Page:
Joseph Rabie
Since 2002
Works in Tournefeuille France

Joseph Rabie is a biodegradable member of the human race but is happy to tell you that decay, dry rot or any other form of physical or mental diminishment have yet to compromise my incredibly good humour. As a disclaimer, kindly note that my children may be of a contrary opinion. In real life: I was born and raised in Cape Town, South Africa, where my only arms against Apartheid were satire and caricature. I studied Architecture and Urban Design at the Technion, in Haifa, Israel, but left when Ariel Sharon offered me a role in the 1982 invasion of Lebanon. After working in various architectural offices in Paris, I spent 1989 in the CIMA computing and architecture laboratory, where I developed a programme for the 3D representation of urban codes. From 1990 to 1994 I ran an urban design office in Toulouse; I now run a multimedia company called Magelis ( where I am currently exploring the paradox that though we have clients in the banking industry, this does not make our own banker consider our catastrophic cash flow problems with humanity. In 1992 I made an interactive cartoon strip that won a "noteworthy" mention in the 1994 "New Voices, New Visions" competition organised by "Wired", "Interval Research", and the (much regretted) "Voyager Company" of New York. In 1998 my Iceland Sundaes web site ( was exhibited at the Los Angeles Museum of Contemporary Art during the LAFreewaves Festival. Since 2000 I have been working on interactive photography; in 2002 I was invited by the Festival "1erContacts" in Issy-les-Moulineaux (Paris) to make an outdoor, photographic, sound-driven installation. The "Over My Dead Body" project, a world wide online demo, was launched in November 2002.
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prophylactics and the president

Here is the most recent newsletter from the "Over My Dead Body" project...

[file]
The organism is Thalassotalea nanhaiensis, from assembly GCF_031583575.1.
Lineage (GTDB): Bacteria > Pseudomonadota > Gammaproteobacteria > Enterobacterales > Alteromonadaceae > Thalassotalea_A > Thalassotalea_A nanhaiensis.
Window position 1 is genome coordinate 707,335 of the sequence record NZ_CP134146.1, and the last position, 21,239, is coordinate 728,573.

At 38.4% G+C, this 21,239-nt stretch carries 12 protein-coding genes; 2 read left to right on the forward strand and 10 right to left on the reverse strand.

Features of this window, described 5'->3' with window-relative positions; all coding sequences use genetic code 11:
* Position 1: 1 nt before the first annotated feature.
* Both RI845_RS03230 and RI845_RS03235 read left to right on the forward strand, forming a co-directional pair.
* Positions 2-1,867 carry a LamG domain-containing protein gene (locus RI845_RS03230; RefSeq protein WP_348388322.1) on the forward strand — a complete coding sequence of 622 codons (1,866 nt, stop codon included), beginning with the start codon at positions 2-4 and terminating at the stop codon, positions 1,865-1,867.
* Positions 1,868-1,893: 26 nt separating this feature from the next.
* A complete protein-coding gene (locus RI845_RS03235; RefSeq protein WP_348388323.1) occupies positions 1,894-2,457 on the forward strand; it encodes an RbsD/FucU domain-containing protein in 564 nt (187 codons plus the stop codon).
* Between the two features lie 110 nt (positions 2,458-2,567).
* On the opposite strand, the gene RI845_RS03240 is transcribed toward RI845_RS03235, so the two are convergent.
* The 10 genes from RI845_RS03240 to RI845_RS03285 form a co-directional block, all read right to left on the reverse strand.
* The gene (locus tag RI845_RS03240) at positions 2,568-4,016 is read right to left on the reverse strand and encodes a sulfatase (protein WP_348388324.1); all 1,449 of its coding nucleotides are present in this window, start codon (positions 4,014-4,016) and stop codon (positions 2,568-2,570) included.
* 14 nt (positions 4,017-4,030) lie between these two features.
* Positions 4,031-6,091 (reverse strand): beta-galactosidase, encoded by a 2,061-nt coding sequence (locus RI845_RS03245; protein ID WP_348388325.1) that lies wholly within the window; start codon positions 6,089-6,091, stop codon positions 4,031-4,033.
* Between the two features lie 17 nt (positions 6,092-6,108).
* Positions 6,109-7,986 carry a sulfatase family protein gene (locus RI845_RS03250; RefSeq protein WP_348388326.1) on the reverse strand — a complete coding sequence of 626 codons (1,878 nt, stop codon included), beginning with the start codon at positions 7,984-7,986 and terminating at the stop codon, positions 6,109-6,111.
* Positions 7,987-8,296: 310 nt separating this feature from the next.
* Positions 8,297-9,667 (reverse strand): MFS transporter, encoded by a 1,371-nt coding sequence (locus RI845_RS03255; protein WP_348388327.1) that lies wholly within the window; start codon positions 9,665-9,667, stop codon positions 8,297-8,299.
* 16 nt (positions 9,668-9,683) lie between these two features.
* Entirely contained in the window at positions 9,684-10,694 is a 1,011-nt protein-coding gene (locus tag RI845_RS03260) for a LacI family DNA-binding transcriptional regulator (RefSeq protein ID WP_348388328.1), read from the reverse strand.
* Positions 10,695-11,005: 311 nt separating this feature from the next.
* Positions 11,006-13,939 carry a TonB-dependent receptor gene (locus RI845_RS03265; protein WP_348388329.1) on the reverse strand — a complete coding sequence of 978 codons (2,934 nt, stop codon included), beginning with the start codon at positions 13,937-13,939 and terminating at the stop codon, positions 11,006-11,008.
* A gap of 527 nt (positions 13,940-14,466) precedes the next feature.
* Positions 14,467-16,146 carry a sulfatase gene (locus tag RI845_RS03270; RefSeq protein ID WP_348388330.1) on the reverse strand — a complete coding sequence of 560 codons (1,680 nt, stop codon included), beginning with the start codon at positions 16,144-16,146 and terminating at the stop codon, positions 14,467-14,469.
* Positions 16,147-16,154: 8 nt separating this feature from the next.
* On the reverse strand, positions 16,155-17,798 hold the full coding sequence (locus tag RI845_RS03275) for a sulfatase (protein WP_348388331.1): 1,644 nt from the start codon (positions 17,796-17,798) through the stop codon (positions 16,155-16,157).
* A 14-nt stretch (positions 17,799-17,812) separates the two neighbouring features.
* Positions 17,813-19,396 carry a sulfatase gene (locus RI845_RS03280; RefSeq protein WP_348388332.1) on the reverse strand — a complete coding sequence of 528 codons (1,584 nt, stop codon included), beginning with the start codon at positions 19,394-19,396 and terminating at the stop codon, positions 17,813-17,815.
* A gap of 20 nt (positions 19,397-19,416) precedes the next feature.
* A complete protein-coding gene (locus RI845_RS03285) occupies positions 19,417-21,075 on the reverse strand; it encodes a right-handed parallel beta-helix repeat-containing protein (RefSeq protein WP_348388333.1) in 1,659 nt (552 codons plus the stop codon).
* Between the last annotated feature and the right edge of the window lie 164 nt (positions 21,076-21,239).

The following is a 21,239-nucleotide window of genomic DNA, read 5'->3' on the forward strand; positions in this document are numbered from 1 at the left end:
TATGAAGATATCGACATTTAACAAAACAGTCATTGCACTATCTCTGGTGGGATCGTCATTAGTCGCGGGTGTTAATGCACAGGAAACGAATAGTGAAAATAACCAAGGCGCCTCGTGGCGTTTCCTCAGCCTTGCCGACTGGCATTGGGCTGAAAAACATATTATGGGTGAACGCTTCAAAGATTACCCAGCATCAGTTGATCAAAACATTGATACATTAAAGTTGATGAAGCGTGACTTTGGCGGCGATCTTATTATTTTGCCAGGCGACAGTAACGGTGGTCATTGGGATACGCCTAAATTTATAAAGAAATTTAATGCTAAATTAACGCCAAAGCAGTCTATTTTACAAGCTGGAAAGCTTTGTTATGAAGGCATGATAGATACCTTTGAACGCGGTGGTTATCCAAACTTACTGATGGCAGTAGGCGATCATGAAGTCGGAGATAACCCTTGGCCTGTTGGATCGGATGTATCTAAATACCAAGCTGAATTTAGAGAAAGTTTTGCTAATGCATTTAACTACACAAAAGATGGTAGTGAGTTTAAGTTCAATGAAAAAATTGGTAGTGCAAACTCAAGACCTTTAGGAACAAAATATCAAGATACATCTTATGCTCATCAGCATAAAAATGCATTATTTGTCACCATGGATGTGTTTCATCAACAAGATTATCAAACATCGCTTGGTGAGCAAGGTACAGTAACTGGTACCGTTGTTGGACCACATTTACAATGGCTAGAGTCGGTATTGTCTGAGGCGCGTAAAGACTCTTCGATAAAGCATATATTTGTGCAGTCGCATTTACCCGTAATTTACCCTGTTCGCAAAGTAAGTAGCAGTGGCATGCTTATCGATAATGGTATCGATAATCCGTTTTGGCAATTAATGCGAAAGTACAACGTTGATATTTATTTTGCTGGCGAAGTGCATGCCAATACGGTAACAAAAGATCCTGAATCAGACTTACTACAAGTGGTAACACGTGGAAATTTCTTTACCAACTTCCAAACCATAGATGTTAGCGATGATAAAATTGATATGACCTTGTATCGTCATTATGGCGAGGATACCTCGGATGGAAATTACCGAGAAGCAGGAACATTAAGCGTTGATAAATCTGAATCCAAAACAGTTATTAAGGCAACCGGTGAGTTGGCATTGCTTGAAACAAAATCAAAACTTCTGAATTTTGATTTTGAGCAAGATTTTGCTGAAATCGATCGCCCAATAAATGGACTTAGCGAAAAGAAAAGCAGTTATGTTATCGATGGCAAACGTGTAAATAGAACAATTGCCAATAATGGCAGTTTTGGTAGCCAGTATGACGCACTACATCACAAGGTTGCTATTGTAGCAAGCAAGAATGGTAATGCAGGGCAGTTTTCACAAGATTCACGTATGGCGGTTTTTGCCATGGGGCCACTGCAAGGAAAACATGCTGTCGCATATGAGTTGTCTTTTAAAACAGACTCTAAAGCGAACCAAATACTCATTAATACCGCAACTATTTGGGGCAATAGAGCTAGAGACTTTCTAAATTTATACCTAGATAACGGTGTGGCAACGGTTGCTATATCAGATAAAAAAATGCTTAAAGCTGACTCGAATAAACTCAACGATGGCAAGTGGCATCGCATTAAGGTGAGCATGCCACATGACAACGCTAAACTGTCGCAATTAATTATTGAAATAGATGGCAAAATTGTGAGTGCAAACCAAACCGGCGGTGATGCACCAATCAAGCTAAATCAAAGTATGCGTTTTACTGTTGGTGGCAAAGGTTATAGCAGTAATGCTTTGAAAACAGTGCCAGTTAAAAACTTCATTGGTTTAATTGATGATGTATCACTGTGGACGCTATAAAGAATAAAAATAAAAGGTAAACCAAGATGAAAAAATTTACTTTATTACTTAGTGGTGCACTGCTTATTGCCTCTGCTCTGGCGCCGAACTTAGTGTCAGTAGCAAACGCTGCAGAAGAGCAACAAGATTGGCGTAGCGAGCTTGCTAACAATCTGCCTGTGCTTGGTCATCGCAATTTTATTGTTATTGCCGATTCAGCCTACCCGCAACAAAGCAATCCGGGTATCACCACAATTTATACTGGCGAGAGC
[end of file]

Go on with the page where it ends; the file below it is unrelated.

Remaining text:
Joe Rabie.


Joe Blogs goes to see the queen

(or: British Monarchy and the Politics of Submission)

The other day, the Queen of England visited Toulouse, in south western France. First she went to church, then she had lunch with the mayor, then she christened an airliner for Virgin Atlantic Airways at the Airbus Works, and then she went home. A great big crowd of people turned out to see her. The fascination that people have for Her Royal Highness is a source of much perplexity. After all, royalty is an aberration that has survived in modern times, like the appendix at the bottom end of the human intestine. So while we wait for it to explode, here is a photographic account of her visit...


Interactive Photography

I have been working for a while now on what I call interactive photographs. Interactive photographs are not only sensitive to light, they are also sensitive to the beholder's scrutiny. There are two series: Landscopes, a general exploration of the sense of place, and Collido_scope, an installation that I made for the 1er Contact digital art festival at the Cube in Issy-les-Molineaux, outside Paris, last year:

These pages lead to presentations of the pictures, which are generally too heavy for download. I have included three of the smaller ones, after a drastic JPEG diet. They can be reached via explanations via the links above, or if you are in a hurry and want a shortcut:

For other info and other projects, go to:


pray, George, pray!

Here is a poster to keep the flame of protest burning for the conflict formerly known as the War in Iraq. Be free to forward this far and wide:

GIF version:

For printable versions: (80 Ko) (1.2 Mo - high definition)

For more posters:


These posters are provided as a service promoting political hygiene by the Over My Dead Body project:


Of Truespeak & Freedom Fries

You may know that French cuisine has suffered a severe setback this week. The foodstuff formerly known as "french fries" are henceforth to be known as "freedom fries" - decision of the US Congress.

Here is a copy of the placard that I'll be carrying in Toulouse tomorrow:

for printable versions: (100 Mo) (900 Mo - high definition)

For more posters (posted on Rhizome last month):


Come demonstrate in the "Over My Dead Body" project!